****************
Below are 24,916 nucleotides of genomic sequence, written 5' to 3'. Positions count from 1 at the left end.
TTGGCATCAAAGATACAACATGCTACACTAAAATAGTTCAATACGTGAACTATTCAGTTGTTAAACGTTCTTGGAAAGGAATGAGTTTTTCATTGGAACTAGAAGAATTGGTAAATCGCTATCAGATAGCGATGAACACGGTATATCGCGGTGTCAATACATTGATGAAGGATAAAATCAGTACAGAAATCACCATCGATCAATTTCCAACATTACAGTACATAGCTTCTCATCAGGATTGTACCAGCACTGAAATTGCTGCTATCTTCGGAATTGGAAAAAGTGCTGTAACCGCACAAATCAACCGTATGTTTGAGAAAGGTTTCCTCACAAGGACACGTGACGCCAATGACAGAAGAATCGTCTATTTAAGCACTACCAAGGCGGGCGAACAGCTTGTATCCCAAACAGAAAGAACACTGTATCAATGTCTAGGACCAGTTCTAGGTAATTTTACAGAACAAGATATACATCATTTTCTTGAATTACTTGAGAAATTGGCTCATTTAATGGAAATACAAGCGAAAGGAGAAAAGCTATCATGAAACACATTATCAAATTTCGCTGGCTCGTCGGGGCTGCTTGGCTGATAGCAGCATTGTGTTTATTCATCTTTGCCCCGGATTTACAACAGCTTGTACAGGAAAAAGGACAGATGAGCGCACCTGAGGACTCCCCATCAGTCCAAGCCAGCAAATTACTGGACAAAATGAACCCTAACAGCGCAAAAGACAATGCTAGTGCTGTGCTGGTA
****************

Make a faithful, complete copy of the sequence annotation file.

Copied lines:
Below are 24,916 nucleotides of genomic sequence, written 5' to 3'. Positions count from 1 at the left end.
TTGGCATCAAAGATACAACATGCTACACTAAAATAGTTCAATACGTGAACTATTCAGTTGTTAAACGTTCTTGGAAAGGAATGAGTTTTTCATTGGAACTAGAAGAATTGGTAAATCGCTATCAGATAGCGATGAACACGGTATATCGCGGTGTCAATACATTGATGAAGGATAAAATCAGTACAGAAATCACCATCGATCAATTTCCAACATTACAGTACATAGCTTCTCATCAGGATTGTACCAGCACTGAAATTGCTGCTATCTTCGGAATTGGAAAAAGTGCTGTAACCGCACAAATCAACCGTATGTTTGAGAAAGGTTTCCTCACAAGGACACGTGACGCCAATGACAGAAGAATCGTCTATTTAAGCACTACCAAGGCGGGCGAACAGCTTGTATCCCAAACAGAAAGAACACTGTATCAATGTCTAGGACCAGTTCTAGGTAATTTTACAGAACAAGATATACATCATTTTCTTGAATTACTTGAGAAATTGGCTCATTTAATGGAAATACAAGCGAAAGGAGAAAAGCTATCATGAAACACATTATCAAATTTCGCTGGCTCGTCGGGGCTGCTTGGCTGATAGCAGCATTGTGTTTATTCATCTTTGCCCCGGATTTACAACAGCTTGTACAGGAAAAAGGACAGATGAGCGCACCTGAGGACTCCCCATCAGTCCAAGCCAGCAAATTACTGGACAAAATGAACCCTAACAGCGCAAAAGACAATGCTAGTGCTGTGCTGGTA